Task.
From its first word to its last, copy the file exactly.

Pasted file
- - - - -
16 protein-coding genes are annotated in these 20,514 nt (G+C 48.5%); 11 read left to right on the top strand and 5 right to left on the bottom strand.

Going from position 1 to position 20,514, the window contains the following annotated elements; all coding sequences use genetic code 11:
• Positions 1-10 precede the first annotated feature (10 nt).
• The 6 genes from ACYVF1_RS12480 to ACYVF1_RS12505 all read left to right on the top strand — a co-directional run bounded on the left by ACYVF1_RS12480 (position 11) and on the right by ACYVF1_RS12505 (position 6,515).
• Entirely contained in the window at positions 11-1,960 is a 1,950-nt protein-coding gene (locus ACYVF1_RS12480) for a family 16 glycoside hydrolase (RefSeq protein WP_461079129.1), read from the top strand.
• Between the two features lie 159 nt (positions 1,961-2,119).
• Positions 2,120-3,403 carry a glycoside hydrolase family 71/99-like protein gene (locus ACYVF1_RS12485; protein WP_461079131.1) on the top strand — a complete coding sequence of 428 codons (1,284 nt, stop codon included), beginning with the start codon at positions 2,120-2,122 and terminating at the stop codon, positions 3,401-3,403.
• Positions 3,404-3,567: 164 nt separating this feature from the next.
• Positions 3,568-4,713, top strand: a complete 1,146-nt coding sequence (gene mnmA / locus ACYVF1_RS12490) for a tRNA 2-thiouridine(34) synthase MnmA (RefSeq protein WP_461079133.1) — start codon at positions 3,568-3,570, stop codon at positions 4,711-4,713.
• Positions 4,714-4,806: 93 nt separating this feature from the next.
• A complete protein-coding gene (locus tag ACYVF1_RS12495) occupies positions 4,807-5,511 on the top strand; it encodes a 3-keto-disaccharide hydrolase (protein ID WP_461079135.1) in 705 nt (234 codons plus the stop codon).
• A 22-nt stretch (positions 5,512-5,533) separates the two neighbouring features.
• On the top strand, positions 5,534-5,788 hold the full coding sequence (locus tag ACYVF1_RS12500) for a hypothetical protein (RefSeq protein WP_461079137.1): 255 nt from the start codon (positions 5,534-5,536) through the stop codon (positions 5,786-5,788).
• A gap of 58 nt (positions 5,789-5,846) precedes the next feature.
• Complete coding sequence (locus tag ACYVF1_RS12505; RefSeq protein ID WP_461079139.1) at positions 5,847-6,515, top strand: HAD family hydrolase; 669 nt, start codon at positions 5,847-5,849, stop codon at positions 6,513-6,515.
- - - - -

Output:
16 protein-coding genes are annotated in these 20,514 nt (G+C 48.5%); 11 read left to right on the top strand and 5 right to left on the bottom strand.

Going from position 1 to position 20,514, the window contains the following annotated elements; all coding sequences use genetic code 11:
• Positions 1-10 precede the first annotated feature (10 nt).
• The 6 genes from ACYVF1_RS12480 to ACYVF1_RS12505 all read left to right on the top strand — a co-directional run bounded on the left by ACYVF1_RS12480 (position 11) and on the right by ACYVF1_RS12505 (position 6,515).
• Entirely contained in the window at positions 11-1,960 is a 1,950-nt protein-coding gene (locus ACYVF1_RS12480) for a family 16 glycoside hydrolase (RefSeq protein WP_461079129.1), read from the top strand.
• Between the two features lie 159 nt (positions 1,961-2,119).
• Positions 2,120-3,403 carry a glycoside hydrolase family 71/99-like protein gene (locus ACYVF1_RS12485; protein WP_461079131.1) on the top strand — a complete coding sequence of 428 codons (1,284 nt, stop codon included), beginning with the start codon at positions 2,120-2,122 and terminating at the stop codon, positions 3,401-3,403.
• Positions 3,404-3,567: 164 nt separating this feature from the next.
• Positions 3,568-4,713, top strand: a complete 1,146-nt coding sequence (gene mnmA / locus ACYVF1_RS12490) for a tRNA 2-thiouridine(34) synthase MnmA (RefSeq protein WP_461079133.1) — start codon at positions 3,568-3,570, stop codon at positions 4,711-4,713.
• Positions 4,714-4,806: 93 nt separating this feature from the next.
• A complete protein-coding gene (locus tag ACYVF1_RS12495) occupies positions 4,807-5,511 on the top strand; it encodes a 3-keto-disaccharide hydrolase (protein ID WP_461079135.1) in 705 nt (234 codons plus the stop codon).
• A 22-nt stretch (positions 5,512-5,533) separates the two neighbouring features.
• On the top strand, positions 5,534-5,788 hold the full coding sequence (locus tag ACYVF1_RS12500) for a hypothetical protein (RefSeq protein WP_461079137.1): 255 nt from the start codon (positions 5,534-5,536) through the stop codon (positions 5,786-5,788).
• A gap of 58 nt (positions 5,789-5,846) precedes the next feature.
• Complete coding sequence (locus tag ACYVF1_RS12505; RefSeq protein ID WP_461079139.1) at positions 5,847-6,515, top strand: HAD family hydrolase; 669 nt, start codon at positions 5,847-5,849, stop codon at positions 6,513-6,515.